• Zoning out
  • Wide eyed stare
  • Rubbing his eyes
  • Pulling his ears
  • Turning his head from side to side
  • Yawning

If you see your baby doing any of these things, she needs some rest!

Sometimes all it takes is shifting that bedtime 15 to 30 minutes earlier and suddenly your child accepts sleep, and stays asleep, much easier.

Having a Consistent Bedtime Routine

Babies and children thrive on routine and this can be practiced at any age and stage. It’s the familiarity of that routine, no matter how simple, which can help us fall asleep more easily.

Give yourself 30 minutes before your baby’s set bedtime to allow enough time to have a nice relaxed routine where your focus is to calm her and get her ready for bed. The routine can include things like:

  • Bath or infant massage.
  • Diaper change.
  • Read a story or create your own.
  • Sing some gentle bedtime songs.
  • A lot of kisses and cuddles.

Watch How You Respond to Early Morning Wakings

Sometimes it’s not so much about the time you are putting your baby down so much as how you are responding to that waking.

A natural wake time can be as early as 5:30 or 6:00 a.m. so genetically there may not be much you can do to extend that wake time but it doesn’t mean you have to get up at that time. They can be happy and content in their room until 7am.

Working on having your baby feel safe and secure in his environment and not needing you right away can be just as important as working on getting them the sleep they need. If you go in the moment he’s awake, he’ll never get that opportunity to learn that he’s okay on his own for a bit.

Tis The Season!

The summer season can also be why your baby is waking earlier.

Our body has a 24-hour internal clock. This circadian clock tells our body what time of day it is, which helps set our daily routine of eating, sleeping, and even going to the bathroom.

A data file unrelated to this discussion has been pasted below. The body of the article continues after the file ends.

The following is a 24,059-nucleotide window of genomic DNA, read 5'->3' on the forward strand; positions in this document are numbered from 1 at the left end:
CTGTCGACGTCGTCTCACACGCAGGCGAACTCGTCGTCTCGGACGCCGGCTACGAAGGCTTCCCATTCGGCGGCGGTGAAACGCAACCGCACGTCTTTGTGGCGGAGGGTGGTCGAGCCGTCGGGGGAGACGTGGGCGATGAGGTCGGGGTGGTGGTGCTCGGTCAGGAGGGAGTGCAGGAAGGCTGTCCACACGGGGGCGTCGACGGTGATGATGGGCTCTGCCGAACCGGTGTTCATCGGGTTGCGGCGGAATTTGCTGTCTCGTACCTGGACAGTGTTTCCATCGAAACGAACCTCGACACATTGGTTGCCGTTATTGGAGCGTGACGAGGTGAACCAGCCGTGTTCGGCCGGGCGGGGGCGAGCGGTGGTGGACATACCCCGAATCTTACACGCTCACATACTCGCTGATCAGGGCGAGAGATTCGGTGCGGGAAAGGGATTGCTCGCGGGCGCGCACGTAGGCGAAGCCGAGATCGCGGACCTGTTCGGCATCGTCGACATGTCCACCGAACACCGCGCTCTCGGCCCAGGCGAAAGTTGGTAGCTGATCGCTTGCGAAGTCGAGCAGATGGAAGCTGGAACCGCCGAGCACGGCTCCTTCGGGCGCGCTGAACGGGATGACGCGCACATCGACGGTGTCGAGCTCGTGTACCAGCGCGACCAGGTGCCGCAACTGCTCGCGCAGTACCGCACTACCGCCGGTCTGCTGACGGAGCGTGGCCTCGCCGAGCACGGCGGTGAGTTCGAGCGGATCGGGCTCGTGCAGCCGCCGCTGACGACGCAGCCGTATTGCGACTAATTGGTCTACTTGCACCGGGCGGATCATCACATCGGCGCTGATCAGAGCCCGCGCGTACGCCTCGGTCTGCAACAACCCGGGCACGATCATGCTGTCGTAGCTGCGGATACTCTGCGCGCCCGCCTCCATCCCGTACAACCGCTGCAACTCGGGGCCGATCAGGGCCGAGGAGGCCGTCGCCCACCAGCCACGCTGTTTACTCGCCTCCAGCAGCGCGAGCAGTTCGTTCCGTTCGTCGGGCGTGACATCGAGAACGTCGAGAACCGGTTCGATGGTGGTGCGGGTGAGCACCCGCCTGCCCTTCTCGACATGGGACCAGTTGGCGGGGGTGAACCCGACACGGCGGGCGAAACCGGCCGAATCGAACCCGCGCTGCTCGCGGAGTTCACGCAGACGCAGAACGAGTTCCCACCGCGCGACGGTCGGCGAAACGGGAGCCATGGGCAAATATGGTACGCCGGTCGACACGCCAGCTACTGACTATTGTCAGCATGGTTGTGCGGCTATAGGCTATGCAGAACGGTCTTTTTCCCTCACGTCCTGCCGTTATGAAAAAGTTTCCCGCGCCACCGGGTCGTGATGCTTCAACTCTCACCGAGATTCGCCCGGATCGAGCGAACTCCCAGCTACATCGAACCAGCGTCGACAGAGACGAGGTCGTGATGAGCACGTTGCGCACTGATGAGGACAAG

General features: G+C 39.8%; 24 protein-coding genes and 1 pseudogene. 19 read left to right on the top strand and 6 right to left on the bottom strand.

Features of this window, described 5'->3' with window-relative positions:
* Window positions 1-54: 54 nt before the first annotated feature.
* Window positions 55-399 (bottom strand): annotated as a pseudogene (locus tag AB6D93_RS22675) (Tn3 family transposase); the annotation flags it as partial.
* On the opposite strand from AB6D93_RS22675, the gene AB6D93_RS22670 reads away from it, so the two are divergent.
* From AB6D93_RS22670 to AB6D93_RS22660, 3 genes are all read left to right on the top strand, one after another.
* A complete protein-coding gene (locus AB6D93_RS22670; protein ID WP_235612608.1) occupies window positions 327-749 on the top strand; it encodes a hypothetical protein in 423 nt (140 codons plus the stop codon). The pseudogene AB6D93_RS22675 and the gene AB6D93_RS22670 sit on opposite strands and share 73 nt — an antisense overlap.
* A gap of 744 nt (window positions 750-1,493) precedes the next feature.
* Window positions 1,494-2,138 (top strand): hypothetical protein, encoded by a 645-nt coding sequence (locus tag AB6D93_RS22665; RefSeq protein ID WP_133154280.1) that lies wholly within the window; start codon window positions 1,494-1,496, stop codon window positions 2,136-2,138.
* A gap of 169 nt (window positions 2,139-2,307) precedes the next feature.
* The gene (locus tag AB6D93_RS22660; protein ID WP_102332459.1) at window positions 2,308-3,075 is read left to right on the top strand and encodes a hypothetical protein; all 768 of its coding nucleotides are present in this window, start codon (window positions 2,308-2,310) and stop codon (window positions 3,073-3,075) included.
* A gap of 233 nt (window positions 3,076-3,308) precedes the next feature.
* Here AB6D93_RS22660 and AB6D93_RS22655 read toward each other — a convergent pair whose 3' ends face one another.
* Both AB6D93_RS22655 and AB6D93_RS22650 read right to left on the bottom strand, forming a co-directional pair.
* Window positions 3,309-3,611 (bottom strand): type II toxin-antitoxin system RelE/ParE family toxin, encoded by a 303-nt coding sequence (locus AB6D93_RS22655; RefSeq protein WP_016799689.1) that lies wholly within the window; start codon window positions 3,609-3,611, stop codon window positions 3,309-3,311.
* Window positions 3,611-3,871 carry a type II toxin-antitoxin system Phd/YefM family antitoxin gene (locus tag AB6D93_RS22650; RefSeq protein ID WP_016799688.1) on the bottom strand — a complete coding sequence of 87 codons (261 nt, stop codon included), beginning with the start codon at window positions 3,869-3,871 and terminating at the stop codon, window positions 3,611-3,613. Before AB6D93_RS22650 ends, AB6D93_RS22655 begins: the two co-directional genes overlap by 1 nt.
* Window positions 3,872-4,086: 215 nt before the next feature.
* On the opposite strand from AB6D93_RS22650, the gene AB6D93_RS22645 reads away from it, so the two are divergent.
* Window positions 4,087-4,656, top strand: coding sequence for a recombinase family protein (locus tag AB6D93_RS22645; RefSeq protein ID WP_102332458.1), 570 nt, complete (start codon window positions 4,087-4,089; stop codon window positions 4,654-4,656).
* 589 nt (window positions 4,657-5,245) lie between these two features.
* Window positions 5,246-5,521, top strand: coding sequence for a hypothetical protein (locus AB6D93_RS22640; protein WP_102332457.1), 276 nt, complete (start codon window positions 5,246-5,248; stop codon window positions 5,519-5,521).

This internal clock is mainly run off of external cues from our environment with light being one of the main factors. Because of this, during the winter when days are shorter and darker, our bodies go into a state of semi-hibernation and we tend to sleep longer hours. Once summer hits we tend to have shorter sleeping hours as the days get longer and brighter.

When our little one wakes up early in the morning and you know that all of the basic sleep fundamentals are being practiced, the best thing you can do is just stick to their usual routine and your usual method.

The reality is you may have to deal with an early riser for a few months but if your child is happy and content in their sleep environment there is nothing wrong with allowing them the chance to hang out on their own until mom and dad says it’s time to get up.

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  • I love this! I have 7 month old twin who we sleep trained just as you did !
    The only thing we haven’t mastered is upon waking one of them cries almost immediately until we get them. Do you know how to have them content until we get them and “happy in their cribs”